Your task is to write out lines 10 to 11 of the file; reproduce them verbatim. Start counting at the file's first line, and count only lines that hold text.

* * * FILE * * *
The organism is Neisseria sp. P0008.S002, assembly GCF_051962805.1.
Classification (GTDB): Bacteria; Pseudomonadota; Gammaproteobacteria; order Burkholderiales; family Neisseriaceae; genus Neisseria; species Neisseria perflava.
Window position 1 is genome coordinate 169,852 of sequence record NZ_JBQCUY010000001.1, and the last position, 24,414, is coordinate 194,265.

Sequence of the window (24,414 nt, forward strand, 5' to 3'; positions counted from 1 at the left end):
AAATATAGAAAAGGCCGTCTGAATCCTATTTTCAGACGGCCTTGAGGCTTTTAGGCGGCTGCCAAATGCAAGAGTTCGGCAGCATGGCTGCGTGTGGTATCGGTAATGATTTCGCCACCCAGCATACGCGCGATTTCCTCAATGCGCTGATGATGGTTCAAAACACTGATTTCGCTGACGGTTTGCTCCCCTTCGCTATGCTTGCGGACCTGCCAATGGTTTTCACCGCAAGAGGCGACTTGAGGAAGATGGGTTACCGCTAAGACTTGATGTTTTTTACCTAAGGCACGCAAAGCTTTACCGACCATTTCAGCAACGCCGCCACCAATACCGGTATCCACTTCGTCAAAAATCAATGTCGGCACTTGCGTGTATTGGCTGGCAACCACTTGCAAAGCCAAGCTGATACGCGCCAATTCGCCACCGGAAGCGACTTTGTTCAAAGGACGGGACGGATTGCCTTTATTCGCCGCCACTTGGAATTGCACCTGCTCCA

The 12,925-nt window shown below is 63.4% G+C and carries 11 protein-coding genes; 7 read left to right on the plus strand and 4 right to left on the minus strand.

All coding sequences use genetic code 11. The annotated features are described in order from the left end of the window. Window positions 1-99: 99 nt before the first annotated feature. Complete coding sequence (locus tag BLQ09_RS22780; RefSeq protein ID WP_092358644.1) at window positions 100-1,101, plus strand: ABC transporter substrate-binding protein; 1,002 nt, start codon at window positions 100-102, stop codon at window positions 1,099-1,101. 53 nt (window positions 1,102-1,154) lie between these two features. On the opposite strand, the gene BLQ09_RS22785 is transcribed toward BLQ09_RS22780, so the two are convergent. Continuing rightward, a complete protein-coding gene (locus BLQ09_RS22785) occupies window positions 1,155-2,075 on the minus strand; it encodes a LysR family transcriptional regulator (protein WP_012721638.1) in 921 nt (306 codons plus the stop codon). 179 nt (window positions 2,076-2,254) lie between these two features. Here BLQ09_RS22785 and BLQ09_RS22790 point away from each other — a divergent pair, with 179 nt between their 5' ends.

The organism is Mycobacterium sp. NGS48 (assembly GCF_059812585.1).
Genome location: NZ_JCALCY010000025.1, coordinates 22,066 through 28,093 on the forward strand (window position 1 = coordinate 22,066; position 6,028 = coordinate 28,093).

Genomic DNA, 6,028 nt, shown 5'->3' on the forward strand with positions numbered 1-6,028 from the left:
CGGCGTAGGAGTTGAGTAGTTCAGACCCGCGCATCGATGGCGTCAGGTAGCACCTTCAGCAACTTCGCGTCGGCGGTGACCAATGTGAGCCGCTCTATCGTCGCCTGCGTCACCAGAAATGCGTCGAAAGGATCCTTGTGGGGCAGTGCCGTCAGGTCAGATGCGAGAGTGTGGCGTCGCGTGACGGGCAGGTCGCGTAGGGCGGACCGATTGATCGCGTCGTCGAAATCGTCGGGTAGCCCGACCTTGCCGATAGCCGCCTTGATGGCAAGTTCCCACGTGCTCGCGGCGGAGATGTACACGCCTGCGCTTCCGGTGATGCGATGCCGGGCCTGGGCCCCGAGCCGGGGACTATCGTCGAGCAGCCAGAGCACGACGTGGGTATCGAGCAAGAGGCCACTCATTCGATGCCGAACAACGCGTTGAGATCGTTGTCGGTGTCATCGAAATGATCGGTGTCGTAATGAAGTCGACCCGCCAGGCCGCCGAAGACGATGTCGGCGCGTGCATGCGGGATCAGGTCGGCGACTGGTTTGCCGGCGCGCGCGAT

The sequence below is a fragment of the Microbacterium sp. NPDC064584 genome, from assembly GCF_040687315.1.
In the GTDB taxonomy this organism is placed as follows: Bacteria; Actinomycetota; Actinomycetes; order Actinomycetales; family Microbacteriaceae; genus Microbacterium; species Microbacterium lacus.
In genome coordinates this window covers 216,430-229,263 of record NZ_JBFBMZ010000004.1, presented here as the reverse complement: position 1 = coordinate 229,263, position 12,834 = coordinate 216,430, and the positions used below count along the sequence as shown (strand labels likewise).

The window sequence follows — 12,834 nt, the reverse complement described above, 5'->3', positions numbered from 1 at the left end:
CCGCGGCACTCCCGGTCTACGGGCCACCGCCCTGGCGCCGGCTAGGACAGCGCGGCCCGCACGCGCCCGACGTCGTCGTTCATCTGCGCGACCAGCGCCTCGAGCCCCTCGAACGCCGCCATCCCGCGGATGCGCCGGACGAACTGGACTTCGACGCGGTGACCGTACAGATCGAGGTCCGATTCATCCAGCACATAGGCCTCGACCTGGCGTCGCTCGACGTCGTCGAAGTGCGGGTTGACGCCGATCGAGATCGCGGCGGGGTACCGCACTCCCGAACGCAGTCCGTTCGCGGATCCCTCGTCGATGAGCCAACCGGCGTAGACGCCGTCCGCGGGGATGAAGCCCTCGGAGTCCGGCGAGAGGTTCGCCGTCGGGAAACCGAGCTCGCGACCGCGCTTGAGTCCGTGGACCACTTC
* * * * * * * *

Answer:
Genomic DNA, 6,028 nt, shown 5'->3' on the forward strand with positions numbered 1-6,028 from the left:
CGGCGTAGGAGTTGAGTAGTTCAGACCCGCGCATCGATGGCGTCAGGTAGCACCTTCAGCAACTTCGCGTCGGCGGTGACCAATGTGAGCCGCTCTATCGTCGCCTGCGTCACCAGAAATGCGTCGAAAGGATCCTTGTGGGGCAGTGCCGTCAGGTCAGATGCGAGAGTGTGGCGTCGCGTGACGGGCAGGTCGCGTAGGGCGGACCGATTGATCGCGTCGTCGAAATCGTCGGGTAGCCCGACCTTGCCGATAGCCGCCTTGATGGCAAGTTCCCACGTGCTCGCGGCGGAGATGTACACGCCTGCGCTTCCGGTGATGCGATGCCGGGCCTGGGCCCCGAGCCGGGGACTATCGTCGAGCAGCCAGAGCACGACGTGGGTATCGAGCAAGAGGCCACTCATTCGATGCCGAACAACGCGTTGAGATCGTTGTCGGTGTCATCGAAATGATCGGTGTCGTAATGAAGTCGACCCGCCAGGCCGCCGAAGACGATGTCGGCGCGTGCATGCGGGATCAGGTCGGCGACTGGTTTGCCGGCGCGCGCGAT